INTERVIEW: Frederick Kennedy’s new audio work looks at noise reduction in 2020

Image: Rest, composed by Frederick Kennedy, looks at the reduction of noise during the coronavirus pandemic. Image courtesy of Ma-Yi Studios / Provided by Everyman Agency with permission.


The Ma-Yi Theater Company recently released details on their spring 2021 season, which offers many virtual theatrical presentations, including Frederick Kennedy’s Rest. This unique show, composed and written by Kennedy, features the voices of Emily Reilly and Hugh Farrell. Experiencing this audio meditation is free, and launches today, Feb. 25.

Here’s how Ma-Yi bills the theatrical experience: On July 23, 2020, international seismologists released a paper detailing how the coronavirus pandemic has led to a global noise reduction — apparently the longest and most coherent reduction in recorded history, according to The New York Times. This bit of extraordinary news inspired Kennedy, who is a sound designer, to start collecting data from seismographs and coupling the information with recordings of quarantine living. The result is Rest, a 16-minute audio meditation that contextualizes this year of pandemic life.

Recently Hollywood Soapbox exchanged emails with the composer about the new show. Questions and answers have been slightly edited for style.

When did you start working on Rest?

I began working on the idea last September after a chat I had with Ralph Peña, artistic director at Ma-Yi Theater Company in New York. Through their streaming platform, Ma-Yi Studios, the company has really been at the forefront of imagining new ways to engage theater makers in the face of pandemic closures and shutdowns, and Ralph was curious about the prospect of developing a sound-design driven project. They were generous and adventurous enough to commission this work before I even really knew what it was.

How did data collection factor into the development of this piece?

Realizing that there is a massive data trove of publicly accessible seismological data was really where this began. That said, the seismological material wound up being a prompt that led me in many directions. It’s more the bassline, or the spiritual anchor of this piece, as opposed to being the whole thing.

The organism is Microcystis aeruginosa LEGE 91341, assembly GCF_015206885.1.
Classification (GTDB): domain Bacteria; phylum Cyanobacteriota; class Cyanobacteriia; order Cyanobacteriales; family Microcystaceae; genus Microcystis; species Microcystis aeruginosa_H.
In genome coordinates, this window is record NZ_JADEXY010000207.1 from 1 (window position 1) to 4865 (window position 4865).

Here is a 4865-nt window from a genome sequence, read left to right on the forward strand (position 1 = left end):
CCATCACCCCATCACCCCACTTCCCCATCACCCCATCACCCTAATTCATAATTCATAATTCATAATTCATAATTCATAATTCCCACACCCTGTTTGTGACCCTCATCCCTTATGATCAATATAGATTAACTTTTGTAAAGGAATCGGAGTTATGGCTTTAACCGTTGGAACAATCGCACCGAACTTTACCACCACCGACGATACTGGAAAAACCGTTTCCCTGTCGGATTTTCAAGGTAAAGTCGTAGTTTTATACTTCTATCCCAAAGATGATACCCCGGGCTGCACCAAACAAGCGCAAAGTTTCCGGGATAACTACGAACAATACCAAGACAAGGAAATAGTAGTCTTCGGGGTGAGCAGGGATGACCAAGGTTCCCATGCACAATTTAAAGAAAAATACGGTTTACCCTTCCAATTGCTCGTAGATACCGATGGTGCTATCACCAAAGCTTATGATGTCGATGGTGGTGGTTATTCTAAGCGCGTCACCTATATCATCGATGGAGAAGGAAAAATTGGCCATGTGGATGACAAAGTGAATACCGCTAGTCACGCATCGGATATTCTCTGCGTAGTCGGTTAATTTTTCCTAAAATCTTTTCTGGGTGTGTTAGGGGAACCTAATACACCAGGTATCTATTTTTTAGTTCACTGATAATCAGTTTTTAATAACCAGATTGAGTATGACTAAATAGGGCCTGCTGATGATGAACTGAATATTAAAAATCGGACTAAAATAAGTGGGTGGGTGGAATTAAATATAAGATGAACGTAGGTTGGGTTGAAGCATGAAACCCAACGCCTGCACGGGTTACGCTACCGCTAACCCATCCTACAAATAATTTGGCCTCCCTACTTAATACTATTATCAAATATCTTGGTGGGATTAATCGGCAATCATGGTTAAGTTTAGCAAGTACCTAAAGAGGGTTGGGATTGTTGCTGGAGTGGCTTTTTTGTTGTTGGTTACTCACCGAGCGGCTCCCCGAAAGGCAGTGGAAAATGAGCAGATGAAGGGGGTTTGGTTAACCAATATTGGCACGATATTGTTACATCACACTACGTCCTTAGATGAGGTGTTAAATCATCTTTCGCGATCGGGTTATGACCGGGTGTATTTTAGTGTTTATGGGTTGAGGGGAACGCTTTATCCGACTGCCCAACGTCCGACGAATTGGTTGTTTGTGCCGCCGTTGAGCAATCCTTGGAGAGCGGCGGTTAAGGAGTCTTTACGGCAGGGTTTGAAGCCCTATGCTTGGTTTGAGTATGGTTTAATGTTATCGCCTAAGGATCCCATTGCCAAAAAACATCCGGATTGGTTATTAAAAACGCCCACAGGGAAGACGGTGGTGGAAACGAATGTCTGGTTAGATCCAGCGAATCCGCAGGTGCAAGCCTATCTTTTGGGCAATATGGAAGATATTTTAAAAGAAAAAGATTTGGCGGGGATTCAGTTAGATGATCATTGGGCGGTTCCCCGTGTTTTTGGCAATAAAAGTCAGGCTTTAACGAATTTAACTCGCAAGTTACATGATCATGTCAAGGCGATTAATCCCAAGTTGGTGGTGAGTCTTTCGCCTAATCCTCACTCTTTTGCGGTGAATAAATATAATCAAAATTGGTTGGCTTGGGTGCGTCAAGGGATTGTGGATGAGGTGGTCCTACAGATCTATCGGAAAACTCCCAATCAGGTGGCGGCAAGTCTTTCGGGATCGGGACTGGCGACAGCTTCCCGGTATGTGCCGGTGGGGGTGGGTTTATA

Do you have a science background? Was any of the data difficult to discern?

I’m not much of a scientist — I fell in love with music when I was 8 years old, and I’ve followed that ever since. I did grow up in a house full of analytical inquiry though. My father is a Ph.D. in theoretical physics, and there were lots of problem-of-the-day types of things in my family growing up. I was really shaped by both my parents’ passion for learning, and so it always seemed clear to me that the scientific, the spiritual, the artistic can and should coexist.

As for difficulty parsing the data — yes! The standard format for sharing seismological data is called SEED (Standard for the Exchange of Earthquake Data), and I went down a lot of rabbit holes experimenting with how to convert this into auditory information, using programs like MAX and MATLAB. In the end, I wound up working with a tool developed by the Incorporated Research Institutions for Seismology.

How would you describe this audio meditation to someone looking to experience it?

I discovered pretty early on that what is fascinating to me about the seismological data isn’t just the gee-whiz nature of being able to hear those sounds — though I do love that — but more so the realization that our daily routines as a species can have a measurable impact on a geophysical level. So Rest is really an opportunity to reflect on scale. What does it mean to listen, to see your world? What is one voice, one life, one day in relationship to the entire world? It’s very personal to me, but also a shared experience. 

Although the pandemic has been a horrible plague, is there a silver lining that a lot of artistic inspiration has come from this past year?

I’d like to think so. It’s when things are darkest that we truly need artists to show us a new way to live. The work that Ma-Yi Studios is doing is kind of an amazing example of that, actually. If not for Ralph and the company choosing to commission this work as a direct result of the pandemic, I likely never would have made this piece. This pushed me in a whole bunch of new creative ways, and I know I’m not the only artist who’s been the beneficiary of these kinds of opportunities. In the midst of an extraordinarily difficult time, I’m very grateful for that.

Why call the piece Rest?

It’s a bit of a paradox — I don’t think anyone will be looking back on 2020 as restful. A lot of folks have been busier than ever this past year, especially people in essential services. Actual rest has been hard to come by for people in that situation, but also generally speaking for everyone. My pandemic experience has been one of isolation and tremendous amounts of repetition while we wait for ‘ordinary’ life to resume. Working on this piece through the fall really forced me to just be in the present and to move beyond frustration and absorb this time as it is. And I realized that the metaphor I kept coming back to was the idea of a rest in music notation. A moment in time that both shapes our understanding of the music that preceded it and prepares us for what comes next. It’s a moment of holding and waiting, filled with infinite potential.

By John Soltes / Publisher / John@HollywoodSoapbox.com

Rest, composed and written by Frederick Kennedy, launches today, Feb. 25 from Ma-Yi Theater Company. Click here for more information on the free production.

John Soltes

John Soltes is an award-winning journalist. His writing has appeared in The New York Times, Earth Island Journal, The Hollywood Reporter, New Jersey Monthly and at Time.com, among other publications. E-mail him at john@hollywoodsoapbox.com

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